How High is Too High?
A 5-minute read about evaluating COI magnitudes.
From Part I: The 10% rule is a historical calculation of risk developed before genetic testing was available to breeders. It’s a mathematical statistic that gets routinely misapplied, and should never be used as a stand-alone measure of the quality of any given breed, litter nor dog. The number of generations used in the calculation and unknown/missing dogs in a pedigree can both influence a COI calculation, typically lowering it and producing an understated level of risk. If you’re not using a 10-Generation COI calculation the 10% rule isn’t applicable. Period.
Now we want to talk a bit about COI magnitude. A “low” 10-Generation COI as defined by the Institute of Canine Biology, is <5%. A COI that low indicates a very small level of risk of inbreeding depression. BUT, a COI that low will reduce the likelihood of puppies being consistent with a breed standard…assuming the parents meet the breed standard, of course. Breedings resulting in a “high” 10-Generation COI, defined as >10%, will likely result in a loss of hybrid vigor and could have an adverse effect on the overall health of a breed over time. HOWEVER, a high COI will more consistently produce offspring that look and act like their parents than a low COI.
A purebred dog/breed is the result of generations of litters over decades of selective breeding such that all the dogs within the breed pretty much look alike and behave similarly. That’s the good news. The bad news is that selective breeding reduces the gene pool by weeding out dogs that don’t “look right.” An off-color dog might have other traits/characteristics that would be beneficial to keep in the breeds gene pool. Dogs have ~20,000 different genes, many of which are recessive, and thus not outwardly apparent. Complicating things further, most genetic traits are multi-allelic, so breeding for a particular color, for example, may impact other inherited traits. Getting rid of “unwanted genes” helps maintain a breed standard, but it is risky, especially with genes that impact multiple features within a breed.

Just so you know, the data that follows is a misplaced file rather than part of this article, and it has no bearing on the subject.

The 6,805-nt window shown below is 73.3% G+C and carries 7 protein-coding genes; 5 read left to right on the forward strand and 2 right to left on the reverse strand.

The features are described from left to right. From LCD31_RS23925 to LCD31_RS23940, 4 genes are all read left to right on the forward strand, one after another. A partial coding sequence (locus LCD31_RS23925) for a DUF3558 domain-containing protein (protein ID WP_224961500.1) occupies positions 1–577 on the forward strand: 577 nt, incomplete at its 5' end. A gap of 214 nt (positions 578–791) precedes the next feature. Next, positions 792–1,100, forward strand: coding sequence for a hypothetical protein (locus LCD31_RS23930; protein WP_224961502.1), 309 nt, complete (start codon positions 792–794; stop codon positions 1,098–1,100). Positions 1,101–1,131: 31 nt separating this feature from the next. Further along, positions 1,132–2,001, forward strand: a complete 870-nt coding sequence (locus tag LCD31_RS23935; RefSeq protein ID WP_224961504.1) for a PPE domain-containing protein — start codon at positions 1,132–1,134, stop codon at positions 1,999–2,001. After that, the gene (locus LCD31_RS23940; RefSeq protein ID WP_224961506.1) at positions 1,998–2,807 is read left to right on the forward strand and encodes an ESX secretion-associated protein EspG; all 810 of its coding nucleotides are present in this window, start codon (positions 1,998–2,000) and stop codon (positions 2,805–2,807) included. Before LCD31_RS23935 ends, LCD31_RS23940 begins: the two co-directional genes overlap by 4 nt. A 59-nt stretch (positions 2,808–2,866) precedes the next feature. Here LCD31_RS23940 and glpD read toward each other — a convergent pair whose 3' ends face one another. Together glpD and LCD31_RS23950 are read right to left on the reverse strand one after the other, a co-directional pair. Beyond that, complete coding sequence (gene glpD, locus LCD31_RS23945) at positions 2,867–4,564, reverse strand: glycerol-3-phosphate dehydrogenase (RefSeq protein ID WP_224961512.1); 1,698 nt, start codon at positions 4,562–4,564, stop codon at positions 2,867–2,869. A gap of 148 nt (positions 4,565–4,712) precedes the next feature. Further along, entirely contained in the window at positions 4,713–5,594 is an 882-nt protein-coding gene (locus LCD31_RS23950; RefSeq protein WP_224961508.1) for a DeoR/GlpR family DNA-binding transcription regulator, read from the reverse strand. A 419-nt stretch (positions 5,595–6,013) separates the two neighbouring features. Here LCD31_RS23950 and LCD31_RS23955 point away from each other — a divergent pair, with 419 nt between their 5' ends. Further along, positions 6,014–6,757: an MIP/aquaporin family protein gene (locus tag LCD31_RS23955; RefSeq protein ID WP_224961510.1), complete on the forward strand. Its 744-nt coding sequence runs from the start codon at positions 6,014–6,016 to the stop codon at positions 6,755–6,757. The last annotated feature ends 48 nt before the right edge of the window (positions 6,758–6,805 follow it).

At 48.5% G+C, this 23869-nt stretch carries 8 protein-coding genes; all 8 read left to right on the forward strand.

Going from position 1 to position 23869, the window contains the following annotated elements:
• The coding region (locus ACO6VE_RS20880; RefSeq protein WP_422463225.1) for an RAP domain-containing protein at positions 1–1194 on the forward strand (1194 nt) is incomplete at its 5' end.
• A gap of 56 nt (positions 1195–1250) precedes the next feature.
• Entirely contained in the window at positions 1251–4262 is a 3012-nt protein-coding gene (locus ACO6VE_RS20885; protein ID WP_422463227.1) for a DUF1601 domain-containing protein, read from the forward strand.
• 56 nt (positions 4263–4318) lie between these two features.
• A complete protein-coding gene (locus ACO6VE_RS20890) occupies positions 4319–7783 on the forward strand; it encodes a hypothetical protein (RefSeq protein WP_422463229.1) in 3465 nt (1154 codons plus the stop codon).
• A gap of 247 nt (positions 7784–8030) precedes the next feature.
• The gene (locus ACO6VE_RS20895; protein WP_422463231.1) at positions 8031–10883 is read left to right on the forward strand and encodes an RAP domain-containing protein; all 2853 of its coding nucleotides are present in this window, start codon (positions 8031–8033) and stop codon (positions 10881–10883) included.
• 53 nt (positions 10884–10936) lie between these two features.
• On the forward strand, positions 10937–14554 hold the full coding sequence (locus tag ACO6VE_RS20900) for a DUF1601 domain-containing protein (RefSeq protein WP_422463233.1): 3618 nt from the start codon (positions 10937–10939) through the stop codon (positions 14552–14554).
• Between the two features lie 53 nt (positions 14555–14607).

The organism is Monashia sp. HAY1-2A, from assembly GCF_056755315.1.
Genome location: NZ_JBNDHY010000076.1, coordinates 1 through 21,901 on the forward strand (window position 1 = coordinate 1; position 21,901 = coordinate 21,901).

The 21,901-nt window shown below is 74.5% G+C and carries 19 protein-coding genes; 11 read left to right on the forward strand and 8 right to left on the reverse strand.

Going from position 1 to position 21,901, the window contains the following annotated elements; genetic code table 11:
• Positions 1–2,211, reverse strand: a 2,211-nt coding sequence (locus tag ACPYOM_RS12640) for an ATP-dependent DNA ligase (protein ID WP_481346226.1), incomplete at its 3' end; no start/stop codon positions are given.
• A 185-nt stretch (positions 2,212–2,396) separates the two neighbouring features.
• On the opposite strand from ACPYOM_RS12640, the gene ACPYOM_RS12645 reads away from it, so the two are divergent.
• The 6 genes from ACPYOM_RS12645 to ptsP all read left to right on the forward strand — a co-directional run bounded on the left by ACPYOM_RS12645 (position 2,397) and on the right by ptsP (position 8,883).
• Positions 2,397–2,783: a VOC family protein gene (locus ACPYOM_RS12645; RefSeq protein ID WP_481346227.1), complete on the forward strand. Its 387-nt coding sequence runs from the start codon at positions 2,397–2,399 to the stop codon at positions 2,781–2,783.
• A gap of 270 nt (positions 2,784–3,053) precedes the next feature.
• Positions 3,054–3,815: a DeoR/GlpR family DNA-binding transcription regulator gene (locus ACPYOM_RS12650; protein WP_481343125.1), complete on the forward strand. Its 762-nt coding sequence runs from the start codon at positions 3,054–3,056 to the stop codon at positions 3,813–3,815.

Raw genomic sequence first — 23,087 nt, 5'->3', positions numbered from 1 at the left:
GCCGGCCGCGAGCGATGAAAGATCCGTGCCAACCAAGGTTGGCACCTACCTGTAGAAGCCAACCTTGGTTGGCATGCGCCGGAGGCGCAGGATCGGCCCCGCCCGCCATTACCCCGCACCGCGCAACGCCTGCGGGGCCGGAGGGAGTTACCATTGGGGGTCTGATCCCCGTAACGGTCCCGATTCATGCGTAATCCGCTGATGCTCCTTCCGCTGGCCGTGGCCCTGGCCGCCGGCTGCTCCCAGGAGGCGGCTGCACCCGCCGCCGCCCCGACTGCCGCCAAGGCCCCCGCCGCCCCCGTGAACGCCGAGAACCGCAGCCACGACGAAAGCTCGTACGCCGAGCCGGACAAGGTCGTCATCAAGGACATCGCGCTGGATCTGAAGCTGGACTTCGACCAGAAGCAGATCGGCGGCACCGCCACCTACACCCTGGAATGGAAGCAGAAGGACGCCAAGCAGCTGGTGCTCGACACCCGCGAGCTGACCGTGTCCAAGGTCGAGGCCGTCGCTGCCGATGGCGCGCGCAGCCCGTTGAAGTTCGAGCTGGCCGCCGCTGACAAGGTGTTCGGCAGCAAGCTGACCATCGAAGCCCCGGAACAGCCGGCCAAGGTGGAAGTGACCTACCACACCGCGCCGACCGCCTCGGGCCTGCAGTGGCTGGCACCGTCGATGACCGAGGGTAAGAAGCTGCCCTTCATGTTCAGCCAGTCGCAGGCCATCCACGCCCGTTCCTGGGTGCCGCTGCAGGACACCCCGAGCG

Let’s look at the Gordon Setter. When most folks think of a Gordon Setter they visualize the current breed standard…a black dog with tan pointing. But historically the Gordon Setters were black, liver, red, black-and-white or tri-color. Even after ~80 years of selective breeding for the black-and-tan colored coat there are still a few off-color, or mismarked, Gordon Setters whelped every year. A liver coat, for example, is an automatic disqualification for breeding in the US, even if the dog is structurally perfect with respect to the breed standard, is very cooperative, hunts like a beast and has a pleasant demeanor. In that hypothetical example plenty of “good” potentially goes out of the gene pool with the “bad.” Not a criticism, just a statement of fact. Conversely, the genetic profile that makes up a black-and-white Gordon Setter often comes with a predisposition to deafness. In that case the gene pool benefits from selective breeding for the black-and-tan color.